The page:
The Christmas cookies are gone... we ate the last two ginger stars yesterday.
The New Year is here, rich with possibility and the proverbial resolutions that, for most folks, are kept for only a few short weeks.
I don’t even bother with them. Works better for me to gently tweak the things that are already working and gradually downshift the things that aren’t.
Thanks to my son-in-law, the tweak is on. The day after Christmas, when I was fairly besotted with sugarplums, he recommended a book he’d been reading, Fat Chance, by Robert Lustig, who’s known in the press as the anti-sugar guy.
I had a few free days between Christmas and New Years, so I binge read it. Much of Lustig’s stuff I already do, like eating lots of fresh fruits and veggies, and avoiding processed foods.
But Lustig would rather we chewed our fruits and veggies rather than pulverizing them into oblivion... alas, I am a smoothie enthusiast. Also, he’d like most grains to be eaten whole, rather than pre-chewed in the form of processed cereals and flours. I love to bake, and over the holidays, I made dozens of sweet treats. Bread is something I adore and cookies... well, life is hardly worth living without cookies.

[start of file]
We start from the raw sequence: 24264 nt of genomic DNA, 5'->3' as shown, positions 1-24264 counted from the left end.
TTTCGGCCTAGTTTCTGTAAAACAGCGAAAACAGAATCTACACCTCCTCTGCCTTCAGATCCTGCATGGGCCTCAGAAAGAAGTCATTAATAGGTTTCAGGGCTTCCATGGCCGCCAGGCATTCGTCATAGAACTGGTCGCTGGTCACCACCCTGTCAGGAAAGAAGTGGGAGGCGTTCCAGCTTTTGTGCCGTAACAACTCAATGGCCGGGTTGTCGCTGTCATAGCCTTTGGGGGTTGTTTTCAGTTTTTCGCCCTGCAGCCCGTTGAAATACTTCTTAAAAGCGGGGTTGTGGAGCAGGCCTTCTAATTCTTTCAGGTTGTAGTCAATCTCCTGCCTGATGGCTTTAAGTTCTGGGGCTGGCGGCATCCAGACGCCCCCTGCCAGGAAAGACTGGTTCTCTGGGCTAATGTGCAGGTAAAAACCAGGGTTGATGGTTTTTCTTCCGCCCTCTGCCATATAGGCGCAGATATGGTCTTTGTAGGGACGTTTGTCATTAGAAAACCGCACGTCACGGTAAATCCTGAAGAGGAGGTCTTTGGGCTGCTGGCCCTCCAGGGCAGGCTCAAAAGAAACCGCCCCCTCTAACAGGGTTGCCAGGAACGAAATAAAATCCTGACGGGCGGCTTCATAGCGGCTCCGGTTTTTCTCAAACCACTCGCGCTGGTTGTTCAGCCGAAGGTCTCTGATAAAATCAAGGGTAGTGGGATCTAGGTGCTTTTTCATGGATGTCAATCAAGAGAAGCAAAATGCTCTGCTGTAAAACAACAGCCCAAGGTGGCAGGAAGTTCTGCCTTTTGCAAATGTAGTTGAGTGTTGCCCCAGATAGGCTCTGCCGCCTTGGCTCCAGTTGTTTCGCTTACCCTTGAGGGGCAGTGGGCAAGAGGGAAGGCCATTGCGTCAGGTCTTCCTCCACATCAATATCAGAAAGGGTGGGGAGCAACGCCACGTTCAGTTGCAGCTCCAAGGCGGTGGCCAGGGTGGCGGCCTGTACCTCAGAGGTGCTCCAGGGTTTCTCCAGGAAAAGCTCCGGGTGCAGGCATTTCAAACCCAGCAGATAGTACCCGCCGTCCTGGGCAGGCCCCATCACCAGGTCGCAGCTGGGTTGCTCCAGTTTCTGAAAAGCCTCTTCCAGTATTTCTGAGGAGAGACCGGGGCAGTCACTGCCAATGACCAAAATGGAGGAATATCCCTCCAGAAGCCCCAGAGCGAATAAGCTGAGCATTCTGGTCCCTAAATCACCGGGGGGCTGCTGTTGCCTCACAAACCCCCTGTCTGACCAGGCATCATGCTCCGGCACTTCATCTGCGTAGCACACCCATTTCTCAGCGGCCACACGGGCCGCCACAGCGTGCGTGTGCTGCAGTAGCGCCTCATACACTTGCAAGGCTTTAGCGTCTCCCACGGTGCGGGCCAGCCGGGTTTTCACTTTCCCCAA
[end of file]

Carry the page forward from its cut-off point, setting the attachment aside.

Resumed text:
In addition, Lustig wants us eating free-range, wild, and grass-fed meats, poultry, fish. Pricey... but better omega fat ratios.
He is in the “a calorie is not a calorie” camp and claims that eating foods close to the way they grow on the tree or in the ground, slows the glycemic load (it’s all about fiber) helping prevent a plethora of dastardly health problems... diabetes, cancer, heart disease, and other ailments which are exacerbated by obesity.
So I’m in.
I’ve been smoothie-free for a month now. Gary misses them a little. He’s noticed that it takes twice as long to “chew” your fruits and veggies. A longer lunch hour is indicated.
Meanwhile, I’ve stocked up on whole grains... steel-cut oats, buckwheat, brown rice, and millet. So at least once a day, I’m cooking/eating whole grains. Quinoa will have to wait. The one time I tried it, I hated it.
I’ve been gluten-free since June... I feel great and I don’t miss it, especially since I’ve had great good success baking with gluten-free flour blends. I’m particularly fond of gf Jules flour. It’s not at all gritty, like many blends that rely heavily on rice flour. Jules’ recipes are wonderful. I made her cinnamon rolls for Christmas and my 5-year-old grandson approved. “Grama,” he said, “these are better than the normal ones.”
Unfortunately, the fiber count for most gluten-free flours/grains is fairly low. Among the whole grains, nothing tops wheat. But I won’t go back to wheat because I’ve seen significant health improvements since getting off gluten. My inflammations levels are down which translates into less joint pain, the cracking and bleeding of my fingertips that I’ve struggled with for years has not been a problem at all this winter.
As far as sweets go, Lustig limits refined-flour-sugar based desserts to once a week... the rest of the week he recommends eating fresh fruit for dessert.